This is much different from authors, most notably Will Shakespeare, who drew on classical references which the majority of his audience knew and understood.

Les


Re: Eavan Boland The Pomegranate
Posted by: Hugh Clary (---.sdsl.cais.net)
Date: February 15, 2003 02:44PM


In fairness to Boland, the author can't NOT use (what she thinks are) the best metaphors, simply because a given reader may not be familiar with the references. I mean, they are all findable, as we have just shown.

And, as she points out:

If I defer the grief I will diminish the gift.


Re: Eavan Boland The Pomegranate
Posted by: Les (---.trlck.ca.charter.com)
Date: February 15, 2003 02:58PM

Good point, Hugh, this may be why some authors are not appreciated in their own lifetimes and by their own countrymen. Sometimes time makes their references and poems more understandable to future generations who "discover" authors 50 years after their deaths.

Les


Re: Eavan Boland The Pomegranate
Posted by: Pam Adams (---)
Date: February 17, 2003 03:02PM

This stanza makes it seem like the loss of Persephone was her own fault-
'She could have come home and been safe
and ended the story and all
our heart-broken searching but she reached
out a hand and plucked a pomegranate.'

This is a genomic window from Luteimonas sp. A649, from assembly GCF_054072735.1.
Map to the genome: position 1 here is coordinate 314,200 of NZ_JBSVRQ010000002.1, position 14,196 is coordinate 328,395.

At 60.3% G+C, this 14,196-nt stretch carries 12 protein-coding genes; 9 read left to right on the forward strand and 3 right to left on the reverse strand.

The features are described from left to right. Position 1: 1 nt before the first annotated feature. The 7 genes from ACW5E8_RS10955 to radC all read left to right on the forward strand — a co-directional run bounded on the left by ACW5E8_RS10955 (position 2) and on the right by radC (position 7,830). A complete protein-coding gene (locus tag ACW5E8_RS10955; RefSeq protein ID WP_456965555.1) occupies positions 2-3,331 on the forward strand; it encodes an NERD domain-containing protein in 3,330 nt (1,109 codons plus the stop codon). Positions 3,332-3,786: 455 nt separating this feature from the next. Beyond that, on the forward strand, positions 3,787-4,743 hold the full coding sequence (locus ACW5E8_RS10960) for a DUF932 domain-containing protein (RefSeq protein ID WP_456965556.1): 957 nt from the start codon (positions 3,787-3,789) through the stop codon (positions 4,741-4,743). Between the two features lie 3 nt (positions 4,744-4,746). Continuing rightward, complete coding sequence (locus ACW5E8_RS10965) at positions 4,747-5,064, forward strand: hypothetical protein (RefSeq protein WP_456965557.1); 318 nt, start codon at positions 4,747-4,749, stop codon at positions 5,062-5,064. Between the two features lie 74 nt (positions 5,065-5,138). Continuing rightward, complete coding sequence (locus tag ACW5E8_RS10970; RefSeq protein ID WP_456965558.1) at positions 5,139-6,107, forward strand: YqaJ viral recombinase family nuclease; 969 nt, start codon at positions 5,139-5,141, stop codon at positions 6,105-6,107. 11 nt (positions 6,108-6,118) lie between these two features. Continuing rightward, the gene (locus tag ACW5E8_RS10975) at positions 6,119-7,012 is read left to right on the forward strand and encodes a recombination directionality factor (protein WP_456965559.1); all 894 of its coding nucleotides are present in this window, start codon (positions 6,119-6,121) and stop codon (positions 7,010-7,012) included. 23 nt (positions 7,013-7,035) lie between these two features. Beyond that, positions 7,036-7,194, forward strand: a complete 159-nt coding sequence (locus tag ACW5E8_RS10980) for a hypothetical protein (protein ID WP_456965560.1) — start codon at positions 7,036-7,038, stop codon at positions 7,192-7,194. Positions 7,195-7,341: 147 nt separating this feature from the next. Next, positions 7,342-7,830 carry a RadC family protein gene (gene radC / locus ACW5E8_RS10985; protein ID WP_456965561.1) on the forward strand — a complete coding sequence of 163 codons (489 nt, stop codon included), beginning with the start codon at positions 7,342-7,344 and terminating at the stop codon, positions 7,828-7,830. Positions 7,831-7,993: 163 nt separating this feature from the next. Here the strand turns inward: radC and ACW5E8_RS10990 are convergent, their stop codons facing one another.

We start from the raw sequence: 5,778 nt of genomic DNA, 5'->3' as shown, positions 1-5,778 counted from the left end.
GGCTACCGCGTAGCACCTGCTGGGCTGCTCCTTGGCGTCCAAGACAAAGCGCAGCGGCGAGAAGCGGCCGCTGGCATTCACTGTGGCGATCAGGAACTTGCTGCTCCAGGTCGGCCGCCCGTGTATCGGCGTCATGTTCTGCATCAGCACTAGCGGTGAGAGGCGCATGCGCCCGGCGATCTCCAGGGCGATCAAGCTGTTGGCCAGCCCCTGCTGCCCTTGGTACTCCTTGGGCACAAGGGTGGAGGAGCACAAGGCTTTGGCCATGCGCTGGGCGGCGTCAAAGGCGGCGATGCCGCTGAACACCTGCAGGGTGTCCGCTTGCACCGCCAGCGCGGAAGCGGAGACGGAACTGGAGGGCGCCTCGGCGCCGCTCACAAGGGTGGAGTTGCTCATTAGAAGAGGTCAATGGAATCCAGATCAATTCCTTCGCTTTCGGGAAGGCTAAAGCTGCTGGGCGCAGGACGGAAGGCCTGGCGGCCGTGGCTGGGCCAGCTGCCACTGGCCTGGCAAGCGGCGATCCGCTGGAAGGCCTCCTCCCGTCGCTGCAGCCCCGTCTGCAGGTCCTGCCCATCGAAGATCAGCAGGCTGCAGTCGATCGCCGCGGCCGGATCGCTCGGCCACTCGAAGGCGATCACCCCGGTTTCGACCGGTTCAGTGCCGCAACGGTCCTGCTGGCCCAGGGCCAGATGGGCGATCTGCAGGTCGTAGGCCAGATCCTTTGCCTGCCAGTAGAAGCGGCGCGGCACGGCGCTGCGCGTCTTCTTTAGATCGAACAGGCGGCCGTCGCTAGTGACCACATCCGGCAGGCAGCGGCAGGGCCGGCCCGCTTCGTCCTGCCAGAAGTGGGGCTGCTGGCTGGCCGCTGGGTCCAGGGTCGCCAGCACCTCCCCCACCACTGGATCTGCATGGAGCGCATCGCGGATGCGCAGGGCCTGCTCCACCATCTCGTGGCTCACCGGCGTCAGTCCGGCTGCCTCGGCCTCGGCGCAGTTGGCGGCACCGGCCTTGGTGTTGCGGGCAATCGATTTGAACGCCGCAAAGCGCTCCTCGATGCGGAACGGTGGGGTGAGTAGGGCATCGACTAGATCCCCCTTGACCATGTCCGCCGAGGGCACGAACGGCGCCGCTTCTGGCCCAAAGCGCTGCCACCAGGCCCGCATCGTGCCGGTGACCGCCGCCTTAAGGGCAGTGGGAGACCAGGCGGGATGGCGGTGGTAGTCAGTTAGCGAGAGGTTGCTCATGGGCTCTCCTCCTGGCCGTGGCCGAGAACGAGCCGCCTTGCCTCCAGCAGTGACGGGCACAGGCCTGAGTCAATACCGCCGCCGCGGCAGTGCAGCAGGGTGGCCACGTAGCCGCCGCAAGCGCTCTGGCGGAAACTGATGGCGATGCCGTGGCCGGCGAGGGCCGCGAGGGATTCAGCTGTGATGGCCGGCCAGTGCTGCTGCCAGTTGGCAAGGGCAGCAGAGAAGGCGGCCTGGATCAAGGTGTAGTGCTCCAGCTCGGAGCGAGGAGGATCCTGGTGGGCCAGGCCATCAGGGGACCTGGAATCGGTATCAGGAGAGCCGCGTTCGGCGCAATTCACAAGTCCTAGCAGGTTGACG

It sounds like the traditional parental 'Thank God, you're safe/Why did you do such a foolish thing?' tug-of-war.

Personally, the story was familiar to me from school. (Programmed Readers in the 1970's had a mythology component) I admit, however, to further knowledge, based on many years as a science fiction reader. Maybe Disney should do a movie on this legend.

Perhaps Ceres was chosen for the number of syllables versus Demeter's 3?

pam


Re: Eavan Boland The Pomegranate
Posted by: Desi (---.clientlogic.ie)
Date: February 18, 2003 12:15PM

I don't think greek/roman mythology is more popular in Ireland. I love it. But well, I studied classics for about three years at university.

I think allusions to mythology and literature are a fashion thing as well. In our times people don't know so many things by heart. If you read classic authors, like for example Virgil, you can see it is full of references to other works and the listeners/readers were expected to know them. We are supposed to be in the age of information, but on the whole we seem to know a lot less. I think we should make of for that by being very good in finding out what we need to know. Otherwise poetry should go down to a level where it can only write about sunsets and the latest television hit! ;-)

And another thing. If you are a poet and grew up learning a lot about mythology, how can you know that you are an exception and the average reader won't have a clue what you're talking about?